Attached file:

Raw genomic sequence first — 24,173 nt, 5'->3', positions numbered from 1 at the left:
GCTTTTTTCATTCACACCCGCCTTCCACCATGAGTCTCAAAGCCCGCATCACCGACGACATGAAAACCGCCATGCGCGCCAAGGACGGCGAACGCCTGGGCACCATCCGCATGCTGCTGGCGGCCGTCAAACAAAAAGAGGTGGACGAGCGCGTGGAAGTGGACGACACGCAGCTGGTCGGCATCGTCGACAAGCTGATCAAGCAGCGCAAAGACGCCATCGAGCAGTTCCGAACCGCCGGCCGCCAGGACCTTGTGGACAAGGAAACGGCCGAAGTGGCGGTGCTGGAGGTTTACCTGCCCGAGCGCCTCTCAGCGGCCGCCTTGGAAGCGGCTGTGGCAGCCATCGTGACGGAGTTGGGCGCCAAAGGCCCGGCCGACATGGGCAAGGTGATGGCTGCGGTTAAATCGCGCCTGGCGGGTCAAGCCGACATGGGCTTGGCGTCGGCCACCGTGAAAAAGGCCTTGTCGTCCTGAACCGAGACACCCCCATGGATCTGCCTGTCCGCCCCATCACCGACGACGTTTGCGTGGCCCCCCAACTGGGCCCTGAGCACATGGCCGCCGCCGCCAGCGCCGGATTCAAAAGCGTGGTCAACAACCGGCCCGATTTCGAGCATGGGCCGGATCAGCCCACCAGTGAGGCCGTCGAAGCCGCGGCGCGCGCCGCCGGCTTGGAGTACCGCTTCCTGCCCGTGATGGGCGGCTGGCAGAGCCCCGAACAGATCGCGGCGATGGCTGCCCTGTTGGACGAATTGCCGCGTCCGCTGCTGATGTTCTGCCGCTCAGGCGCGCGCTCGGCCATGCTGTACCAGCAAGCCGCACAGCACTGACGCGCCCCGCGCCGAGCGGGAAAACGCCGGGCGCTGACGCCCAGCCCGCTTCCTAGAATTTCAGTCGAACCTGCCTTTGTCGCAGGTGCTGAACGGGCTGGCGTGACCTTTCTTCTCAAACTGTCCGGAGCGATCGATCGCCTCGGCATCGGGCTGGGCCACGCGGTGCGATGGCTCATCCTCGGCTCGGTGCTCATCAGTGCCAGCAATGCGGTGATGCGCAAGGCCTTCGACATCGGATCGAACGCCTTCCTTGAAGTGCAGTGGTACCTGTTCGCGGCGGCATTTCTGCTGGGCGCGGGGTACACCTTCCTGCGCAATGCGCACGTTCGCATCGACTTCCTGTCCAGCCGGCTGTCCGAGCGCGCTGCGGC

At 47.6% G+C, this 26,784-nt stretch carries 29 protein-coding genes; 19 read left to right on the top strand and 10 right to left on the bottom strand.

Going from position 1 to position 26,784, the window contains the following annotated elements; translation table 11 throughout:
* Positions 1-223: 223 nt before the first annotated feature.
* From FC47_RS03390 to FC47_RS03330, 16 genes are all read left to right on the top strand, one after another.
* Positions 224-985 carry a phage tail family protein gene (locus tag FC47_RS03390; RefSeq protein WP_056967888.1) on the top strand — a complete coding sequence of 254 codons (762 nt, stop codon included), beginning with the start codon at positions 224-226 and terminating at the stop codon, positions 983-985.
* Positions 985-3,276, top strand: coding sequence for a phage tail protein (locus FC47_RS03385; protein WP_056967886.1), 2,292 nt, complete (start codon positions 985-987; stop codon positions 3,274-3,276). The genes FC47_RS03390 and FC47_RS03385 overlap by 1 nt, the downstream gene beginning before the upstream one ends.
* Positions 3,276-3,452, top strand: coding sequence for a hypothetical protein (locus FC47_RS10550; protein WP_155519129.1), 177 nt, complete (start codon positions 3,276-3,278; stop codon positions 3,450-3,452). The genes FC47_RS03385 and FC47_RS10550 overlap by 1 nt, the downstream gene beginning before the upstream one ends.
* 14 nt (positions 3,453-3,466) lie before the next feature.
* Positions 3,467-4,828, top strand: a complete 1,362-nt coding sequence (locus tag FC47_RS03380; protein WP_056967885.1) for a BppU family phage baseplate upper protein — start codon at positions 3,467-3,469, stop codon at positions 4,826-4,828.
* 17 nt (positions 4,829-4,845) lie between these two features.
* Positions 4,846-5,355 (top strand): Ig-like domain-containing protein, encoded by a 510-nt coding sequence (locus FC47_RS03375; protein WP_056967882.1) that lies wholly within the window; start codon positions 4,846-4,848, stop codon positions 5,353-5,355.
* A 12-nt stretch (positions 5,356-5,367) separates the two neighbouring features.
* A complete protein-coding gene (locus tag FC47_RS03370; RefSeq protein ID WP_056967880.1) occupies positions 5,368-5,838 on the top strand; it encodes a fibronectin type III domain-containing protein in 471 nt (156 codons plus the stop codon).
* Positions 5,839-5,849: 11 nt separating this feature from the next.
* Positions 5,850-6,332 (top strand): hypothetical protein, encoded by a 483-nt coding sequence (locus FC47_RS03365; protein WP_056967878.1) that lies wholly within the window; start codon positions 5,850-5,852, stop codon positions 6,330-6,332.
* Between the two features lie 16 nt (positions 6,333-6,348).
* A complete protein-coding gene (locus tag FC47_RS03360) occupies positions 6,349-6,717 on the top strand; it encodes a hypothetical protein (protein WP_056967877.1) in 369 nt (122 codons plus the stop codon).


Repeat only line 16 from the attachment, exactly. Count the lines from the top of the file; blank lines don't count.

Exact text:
* Positions 5,839-5,849: 11 nt separating this feature from the next.